Ongoing professional practice evaluation (OPPE), a mandated process by The Joint Commission to evaluate and monitor the competency, professional behavior, and performance of practitioners, can often feel a bit overwhelming. To aid you in executing your OPPE process, one of our November featured research pieces answered a number of questions your fellow HBI Cost & Quality Academy members have been asking on this topic. Here are four key insights from this research about improving OPPE processes:
1) Select Appropriate Evaluation Metrics
A major area for improvement in the OPPE process for many hospitals and health systems is ensuring that the right general and department-specific evaluation metrics are chosen. Organizations have found success by focusing general competency metrics on interpersonal communication, practice-based learning, professionalism, and systems-based practice. Example metrics include mortality, readmissions, infection rates, and compliance with evidence-based protocols and CMS and TJC standards.
2) Create Specific Committees and Delegate Tasks
Another effective strategy for enhancing the OPPE review process is establishing specific committees and appointing relevant personnel to lead the identification and review process. Generally, department chairs, designees, or division chiefs are chosen to recommend the evaluation metrics for their individual departments. Then, a peer review committee made up of medical staff approves these metrics, often with input from a medical executive committee. These same groups and individuals are typically involved in actually carrying out the OPPE evaluation and making final recommendations as well.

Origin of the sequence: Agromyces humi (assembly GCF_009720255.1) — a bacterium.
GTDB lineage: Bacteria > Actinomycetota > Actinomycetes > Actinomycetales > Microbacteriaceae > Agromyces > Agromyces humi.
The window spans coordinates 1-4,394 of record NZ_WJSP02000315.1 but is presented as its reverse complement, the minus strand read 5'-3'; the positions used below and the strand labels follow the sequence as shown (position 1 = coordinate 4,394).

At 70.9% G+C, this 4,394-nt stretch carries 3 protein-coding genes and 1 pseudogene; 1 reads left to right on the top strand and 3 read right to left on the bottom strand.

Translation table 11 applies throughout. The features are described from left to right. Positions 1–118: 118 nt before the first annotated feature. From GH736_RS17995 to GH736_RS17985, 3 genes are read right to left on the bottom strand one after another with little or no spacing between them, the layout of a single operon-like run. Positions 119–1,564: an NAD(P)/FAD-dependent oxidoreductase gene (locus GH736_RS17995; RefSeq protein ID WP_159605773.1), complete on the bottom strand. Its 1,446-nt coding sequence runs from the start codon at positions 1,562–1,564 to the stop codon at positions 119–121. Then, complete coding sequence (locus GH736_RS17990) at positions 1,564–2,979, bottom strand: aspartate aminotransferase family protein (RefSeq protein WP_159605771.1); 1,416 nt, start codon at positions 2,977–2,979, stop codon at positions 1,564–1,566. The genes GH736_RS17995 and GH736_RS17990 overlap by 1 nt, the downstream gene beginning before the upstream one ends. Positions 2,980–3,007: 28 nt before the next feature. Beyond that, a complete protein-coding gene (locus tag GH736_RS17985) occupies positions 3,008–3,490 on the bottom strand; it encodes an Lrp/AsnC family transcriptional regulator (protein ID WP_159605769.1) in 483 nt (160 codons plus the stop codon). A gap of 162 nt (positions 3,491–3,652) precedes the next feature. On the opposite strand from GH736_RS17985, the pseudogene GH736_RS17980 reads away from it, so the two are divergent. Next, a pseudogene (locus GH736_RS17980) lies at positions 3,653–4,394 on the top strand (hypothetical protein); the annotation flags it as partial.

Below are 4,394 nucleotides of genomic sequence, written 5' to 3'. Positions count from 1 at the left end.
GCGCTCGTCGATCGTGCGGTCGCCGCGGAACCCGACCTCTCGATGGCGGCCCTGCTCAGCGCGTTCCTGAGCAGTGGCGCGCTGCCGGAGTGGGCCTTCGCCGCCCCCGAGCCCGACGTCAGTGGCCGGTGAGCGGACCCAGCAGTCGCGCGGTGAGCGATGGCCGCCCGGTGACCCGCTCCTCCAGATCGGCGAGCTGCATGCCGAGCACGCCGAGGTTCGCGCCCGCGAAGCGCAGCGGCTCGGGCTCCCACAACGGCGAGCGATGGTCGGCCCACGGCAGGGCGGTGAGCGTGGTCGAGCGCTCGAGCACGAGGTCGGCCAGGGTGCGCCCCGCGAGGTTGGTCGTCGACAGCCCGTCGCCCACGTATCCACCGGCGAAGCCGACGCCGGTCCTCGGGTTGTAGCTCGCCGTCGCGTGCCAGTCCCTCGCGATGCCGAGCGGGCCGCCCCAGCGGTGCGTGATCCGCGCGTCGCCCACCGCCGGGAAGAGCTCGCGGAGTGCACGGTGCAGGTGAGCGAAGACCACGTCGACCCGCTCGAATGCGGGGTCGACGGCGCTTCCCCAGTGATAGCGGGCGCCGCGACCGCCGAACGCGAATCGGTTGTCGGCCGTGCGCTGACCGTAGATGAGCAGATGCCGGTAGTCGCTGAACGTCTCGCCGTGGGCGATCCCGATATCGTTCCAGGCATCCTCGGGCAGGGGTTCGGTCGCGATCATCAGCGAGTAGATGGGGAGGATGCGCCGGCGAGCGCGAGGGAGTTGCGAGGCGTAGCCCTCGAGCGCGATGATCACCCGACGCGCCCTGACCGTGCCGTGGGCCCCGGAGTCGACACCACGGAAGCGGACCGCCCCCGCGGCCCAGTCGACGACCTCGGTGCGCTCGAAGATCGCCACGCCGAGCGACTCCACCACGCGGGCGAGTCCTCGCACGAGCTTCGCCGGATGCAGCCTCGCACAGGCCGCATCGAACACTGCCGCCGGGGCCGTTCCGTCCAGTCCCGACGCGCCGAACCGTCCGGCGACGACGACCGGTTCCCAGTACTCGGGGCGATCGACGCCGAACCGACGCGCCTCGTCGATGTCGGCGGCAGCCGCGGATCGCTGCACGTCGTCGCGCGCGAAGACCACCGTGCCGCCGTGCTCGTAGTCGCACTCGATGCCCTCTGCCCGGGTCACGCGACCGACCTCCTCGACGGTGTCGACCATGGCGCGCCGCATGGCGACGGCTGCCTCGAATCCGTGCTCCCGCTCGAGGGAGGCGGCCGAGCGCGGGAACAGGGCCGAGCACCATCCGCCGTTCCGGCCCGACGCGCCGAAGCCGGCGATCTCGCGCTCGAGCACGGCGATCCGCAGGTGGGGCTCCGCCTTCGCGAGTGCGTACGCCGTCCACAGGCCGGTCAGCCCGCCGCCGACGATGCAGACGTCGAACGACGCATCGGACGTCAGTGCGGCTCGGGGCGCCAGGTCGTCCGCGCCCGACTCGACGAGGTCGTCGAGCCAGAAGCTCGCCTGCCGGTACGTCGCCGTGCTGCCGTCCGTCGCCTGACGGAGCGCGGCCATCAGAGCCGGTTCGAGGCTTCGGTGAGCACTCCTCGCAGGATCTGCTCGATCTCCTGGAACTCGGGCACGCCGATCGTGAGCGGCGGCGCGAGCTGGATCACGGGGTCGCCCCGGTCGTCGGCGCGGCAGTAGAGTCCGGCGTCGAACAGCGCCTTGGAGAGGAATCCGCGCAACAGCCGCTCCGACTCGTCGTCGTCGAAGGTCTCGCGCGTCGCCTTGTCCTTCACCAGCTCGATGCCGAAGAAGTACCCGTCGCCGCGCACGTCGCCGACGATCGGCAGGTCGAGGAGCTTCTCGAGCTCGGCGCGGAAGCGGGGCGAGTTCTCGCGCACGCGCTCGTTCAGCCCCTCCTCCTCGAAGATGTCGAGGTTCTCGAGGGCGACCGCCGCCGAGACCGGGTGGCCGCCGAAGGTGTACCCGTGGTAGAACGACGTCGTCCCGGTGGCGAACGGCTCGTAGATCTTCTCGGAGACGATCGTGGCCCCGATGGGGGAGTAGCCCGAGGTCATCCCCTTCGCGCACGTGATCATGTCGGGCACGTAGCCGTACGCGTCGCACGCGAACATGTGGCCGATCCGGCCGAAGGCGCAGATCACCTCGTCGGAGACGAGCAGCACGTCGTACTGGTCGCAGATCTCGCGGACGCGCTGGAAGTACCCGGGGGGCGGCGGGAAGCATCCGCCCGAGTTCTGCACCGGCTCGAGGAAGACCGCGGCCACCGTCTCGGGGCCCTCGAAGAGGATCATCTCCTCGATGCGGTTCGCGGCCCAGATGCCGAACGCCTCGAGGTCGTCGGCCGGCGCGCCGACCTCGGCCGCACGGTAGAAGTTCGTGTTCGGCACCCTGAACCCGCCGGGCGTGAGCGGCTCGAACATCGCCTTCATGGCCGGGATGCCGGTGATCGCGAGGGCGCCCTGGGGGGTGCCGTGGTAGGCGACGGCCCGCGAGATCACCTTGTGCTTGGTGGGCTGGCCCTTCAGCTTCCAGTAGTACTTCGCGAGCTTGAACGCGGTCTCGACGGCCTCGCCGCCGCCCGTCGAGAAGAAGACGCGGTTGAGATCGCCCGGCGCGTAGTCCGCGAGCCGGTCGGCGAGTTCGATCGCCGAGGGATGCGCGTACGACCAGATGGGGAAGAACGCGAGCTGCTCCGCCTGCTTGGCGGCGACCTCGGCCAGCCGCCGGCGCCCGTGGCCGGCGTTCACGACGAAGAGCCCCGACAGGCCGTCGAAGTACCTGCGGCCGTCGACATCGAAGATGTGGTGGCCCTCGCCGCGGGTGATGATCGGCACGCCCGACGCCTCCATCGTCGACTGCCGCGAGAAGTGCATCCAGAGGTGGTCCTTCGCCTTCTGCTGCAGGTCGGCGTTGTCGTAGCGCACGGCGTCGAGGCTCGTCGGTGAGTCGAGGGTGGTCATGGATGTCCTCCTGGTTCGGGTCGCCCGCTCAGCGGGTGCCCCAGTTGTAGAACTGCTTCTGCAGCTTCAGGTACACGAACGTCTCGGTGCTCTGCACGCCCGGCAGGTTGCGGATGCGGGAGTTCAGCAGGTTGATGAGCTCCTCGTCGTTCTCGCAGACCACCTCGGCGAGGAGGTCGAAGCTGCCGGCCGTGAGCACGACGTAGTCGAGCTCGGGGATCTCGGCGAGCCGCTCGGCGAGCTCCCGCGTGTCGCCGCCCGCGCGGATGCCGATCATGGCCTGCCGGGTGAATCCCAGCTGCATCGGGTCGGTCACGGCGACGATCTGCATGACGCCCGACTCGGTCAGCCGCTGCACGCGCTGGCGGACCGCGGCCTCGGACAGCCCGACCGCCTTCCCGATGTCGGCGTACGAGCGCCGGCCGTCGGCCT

There are exceptions to this process—some organizations include their chief medical officer in reviews, and others have created committees specifically to carry out the review process (e.g., a Medical Staff Performance Improvement Committee).
3) Carry Out Reviews Frequently
Though TJC standards require evaluations to occur more than once every 12 months, most organizations conduct reviews every six to nine months. Other organizations are more ambitious, carrying out reviews every six to eight months.
4) Tailor the Review Process for Low- or No-Volume Providers
Reviewing the performance of low- or no-volume practitioners is a complicated endeavor because data is often absent. But to comply with TJC standards, organizations need to establish a procedure for collecting data for these practitioners anyway. Strategies to do so include:
- Aggregating data from a practitioner’s practice at other facilities
- Increasing their clinical activity levels
- Requesting a reduction in privileges
Certain organizations have taken a more creative approach. Syosset Hospital, for instance, has offered these providers an extended time period to increase their volume. If they fail to do so, they can request to become adjunct staff.
To learn more about the OPPE process, check out the featured research piece and this case study about re-credentialing and privileging low- and no-volume providers. To gain access to this information on our online members-only portal—and to our analyst team that can answer custom research requests—join our membership community today.
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